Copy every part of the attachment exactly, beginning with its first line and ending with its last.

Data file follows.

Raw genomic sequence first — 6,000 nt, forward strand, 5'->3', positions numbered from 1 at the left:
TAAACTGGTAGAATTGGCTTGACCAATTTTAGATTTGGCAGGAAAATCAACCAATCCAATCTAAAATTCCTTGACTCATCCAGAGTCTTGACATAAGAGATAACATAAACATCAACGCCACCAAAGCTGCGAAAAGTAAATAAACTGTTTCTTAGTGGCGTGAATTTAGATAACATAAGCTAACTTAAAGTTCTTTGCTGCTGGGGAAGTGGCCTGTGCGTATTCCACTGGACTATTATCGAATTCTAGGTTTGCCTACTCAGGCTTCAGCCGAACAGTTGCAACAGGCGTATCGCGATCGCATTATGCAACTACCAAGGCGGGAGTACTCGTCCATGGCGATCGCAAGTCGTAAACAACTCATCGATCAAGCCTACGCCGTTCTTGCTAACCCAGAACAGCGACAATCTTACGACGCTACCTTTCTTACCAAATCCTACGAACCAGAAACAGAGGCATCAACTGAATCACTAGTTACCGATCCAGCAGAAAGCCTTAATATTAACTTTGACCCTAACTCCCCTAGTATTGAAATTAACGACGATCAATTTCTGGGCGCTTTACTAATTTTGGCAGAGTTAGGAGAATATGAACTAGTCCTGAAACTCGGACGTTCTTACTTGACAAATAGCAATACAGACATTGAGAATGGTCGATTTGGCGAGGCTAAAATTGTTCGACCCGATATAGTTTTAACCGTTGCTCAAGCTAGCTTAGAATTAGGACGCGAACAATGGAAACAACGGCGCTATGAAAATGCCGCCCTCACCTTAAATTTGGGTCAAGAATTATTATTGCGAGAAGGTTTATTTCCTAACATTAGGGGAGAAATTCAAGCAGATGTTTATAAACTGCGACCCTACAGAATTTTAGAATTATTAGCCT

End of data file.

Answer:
Raw genomic sequence first — 6,000 nt, forward strand, 5'->3', positions numbered from 1 at the left:
TAAACTGGTAGAATTGGCTTGACCAATTTTAGATTTGGCAGGAAAATCAACCAATCCAATCTAAAATTCCTTGACTCATCCAGAGTCTTGACATAAGAGATAACATAAACATCAACGCCACCAAAGCTGCGAAAAGTAAATAAACTGTTTCTTAGTGGCGTGAATTTAGATAACATAAGCTAACTTAAAGTTCTTTGCTGCTGGGGAAGTGGCCTGTGCGTATTCCACTGGACTATTATCGAATTCTAGGTTTGCCTACTCAGGCTTCAGCCGAACAGTTGCAACAGGCGTATCGCGATCGCATTATGCAACTACCAAGGCGGGAGTACTCGTCCATGGCGATCGCAAGTCGTAAACAACTCATCGATCAAGCCTACGCCGTTCTTGCTAACCCAGAACAGCGACAATCTTACGACGCTACCTTTCTTACCAAATCCTACGAACCAGAAACAGAGGCATCAACTGAATCACTAGTTACCGATCCAGCAGAAAGCCTTAATATTAACTTTGACCCTAACTCCCCTAGTATTGAAATTAACGACGATCAATTTCTGGGCGCTTTACTAATTTTGGCAGAGTTAGGAGAATATGAACTAGTCCTGAAACTCGGACGTTCTTACTTGACAAATAGCAATACAGACATTGAGAATGGTCGATTTGGCGAGGCTAAAATTGTTCGACCCGATATAGTTTTAACCGTTGCTCAAGCTAGCTTAGAATTAGGACGCGAACAATGGAAACAACGGCGCTATGAAAATGCCGCCCTCACCTTAAATTTGGGTCAAGAATTATTATTGCGAGAAGGTTTATTTCCTAACATTAGGGGAGAAATTCAAGCAGATGTTTATAAACTGCGACCCTACAGAATTTTAGAATTATTAGCCT